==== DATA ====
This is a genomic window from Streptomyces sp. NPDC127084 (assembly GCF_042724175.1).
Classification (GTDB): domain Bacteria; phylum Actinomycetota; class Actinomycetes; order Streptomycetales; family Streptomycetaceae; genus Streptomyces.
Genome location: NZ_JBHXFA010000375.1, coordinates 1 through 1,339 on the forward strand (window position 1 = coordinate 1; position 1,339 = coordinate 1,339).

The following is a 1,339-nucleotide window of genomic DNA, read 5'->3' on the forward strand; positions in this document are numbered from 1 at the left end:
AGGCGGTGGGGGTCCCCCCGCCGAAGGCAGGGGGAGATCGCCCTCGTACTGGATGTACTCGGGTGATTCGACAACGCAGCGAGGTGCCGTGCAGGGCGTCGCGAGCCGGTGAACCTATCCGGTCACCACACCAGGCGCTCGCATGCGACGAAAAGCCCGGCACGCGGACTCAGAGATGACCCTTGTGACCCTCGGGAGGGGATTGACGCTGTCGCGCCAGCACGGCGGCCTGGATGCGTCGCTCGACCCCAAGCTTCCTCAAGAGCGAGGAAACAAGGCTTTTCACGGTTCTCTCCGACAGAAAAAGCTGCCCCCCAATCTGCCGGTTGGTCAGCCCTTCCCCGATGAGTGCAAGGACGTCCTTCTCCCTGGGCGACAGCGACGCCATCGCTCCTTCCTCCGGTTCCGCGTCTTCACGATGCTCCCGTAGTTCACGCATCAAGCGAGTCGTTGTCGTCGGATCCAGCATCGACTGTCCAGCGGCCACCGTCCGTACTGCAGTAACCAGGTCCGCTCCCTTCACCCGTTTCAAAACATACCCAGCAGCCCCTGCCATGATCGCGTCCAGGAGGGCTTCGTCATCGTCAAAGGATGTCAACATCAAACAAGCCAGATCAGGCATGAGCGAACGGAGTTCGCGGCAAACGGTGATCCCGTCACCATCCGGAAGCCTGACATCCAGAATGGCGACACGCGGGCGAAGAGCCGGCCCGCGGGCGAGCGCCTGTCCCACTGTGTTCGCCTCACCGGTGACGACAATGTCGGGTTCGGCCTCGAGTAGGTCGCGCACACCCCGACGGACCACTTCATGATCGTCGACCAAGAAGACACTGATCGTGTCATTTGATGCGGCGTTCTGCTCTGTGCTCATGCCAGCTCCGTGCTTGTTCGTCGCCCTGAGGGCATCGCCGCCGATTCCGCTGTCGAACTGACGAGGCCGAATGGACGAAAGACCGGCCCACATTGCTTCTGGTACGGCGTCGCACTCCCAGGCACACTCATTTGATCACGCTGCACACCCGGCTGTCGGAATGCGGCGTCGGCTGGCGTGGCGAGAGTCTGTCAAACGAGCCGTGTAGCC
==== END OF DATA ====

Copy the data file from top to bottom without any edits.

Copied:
This is a genomic window from Streptomyces sp. NPDC127084 (assembly GCF_042724175.1).
Classification (GTDB): domain Bacteria; phylum Actinomycetota; class Actinomycetes; order Streptomycetales; family Streptomycetaceae; genus Streptomyces.
Genome location: NZ_JBHXFA010000375.1, coordinates 1 through 1,339 on the forward strand (window position 1 = coordinate 1; position 1,339 = coordinate 1,339).

The following is a 1,339-nucleotide window of genomic DNA, read 5'->3' on the forward strand; positions in this document are numbered from 1 at the left end:
AGGCGGTGGGGGTCCCCCCGCCGAAGGCAGGGGGAGATCGCCCTCGTACTGGATGTACTCGGGTGATTCGACAACGCAGCGAGGTGCCGTGCAGGGCGTCGCGAGCCGGTGAACCTATCCGGTCACCACACCAGGCGCTCGCATGCGACGAAAAGCCCGGCACGCGGACTCAGAGATGACCCTTGTGACCCTCGGGAGGGGATTGACGCTGTCGCGCCAGCACGGCGGCCTGGATGCGTCGCTCGACCCCAAGCTTCCTCAAGAGCGAGGAAACAAGGCTTTTCACGGTTCTCTCCGACAGAAAAAGCTGCCCCCCAATCTGCCGGTTGGTCAGCCCTTCCCCGATGAGTGCAAGGACGTCCTTCTCCCTGGGCGACAGCGACGCCATCGCTCCTTCCTCCGGTTCCGCGTCTTCACGATGCTCCCGTAGTTCACGCATCAAGCGAGTCGTTGTCGTCGGATCCAGCATCGACTGTCCAGCGGCCACCGTCCGTACTGCAGTAACCAGGTCCGCTCCCTTCACCCGTTTCAAAACATACCCAGCAGCCCCTGCCATGATCGCGTCCAGGAGGGCTTCGTCATCGTCAAAGGATGTCAACATCAAACAAGCCAGATCAGGCATGAGCGAACGGAGTTCGCGGCAAACGGTGATCCCGTCACCATCCGGAAGCCTGACATCCAGAATGGCGACACGCGGGCGAAGAGCCGGCCCGCGGGCGAGCGCCTGTCCCACTGTGTTCGCCTCACCGGTGACGACAATGTCGGGTTCGGCCTCGAGTAGGTCGCGCACACCCCGACGGACCACTTCATGATCGTCGACCAAGAAGACACTGATCGTGTCATTTGATGCGGCGTTCTGCTCTGTGCTCATGCCAGCTCCGTGCTTGTTCGTCGCCCTGAGGGCATCGCCGCCGATTCCGCTGTCGAACTGACGAGGCCGAATGGACGAAAGACCGGCCCACATTGCTTCTGGTACGGCGTCGCACTCCCAGGCACACTCATTTGATCACGCTGCACACCCGGCTGTCGGAATGCGGCGTCGGCTGGCGTGGCGAGAGTCTGTCAAACGAGCCGTGTAGCC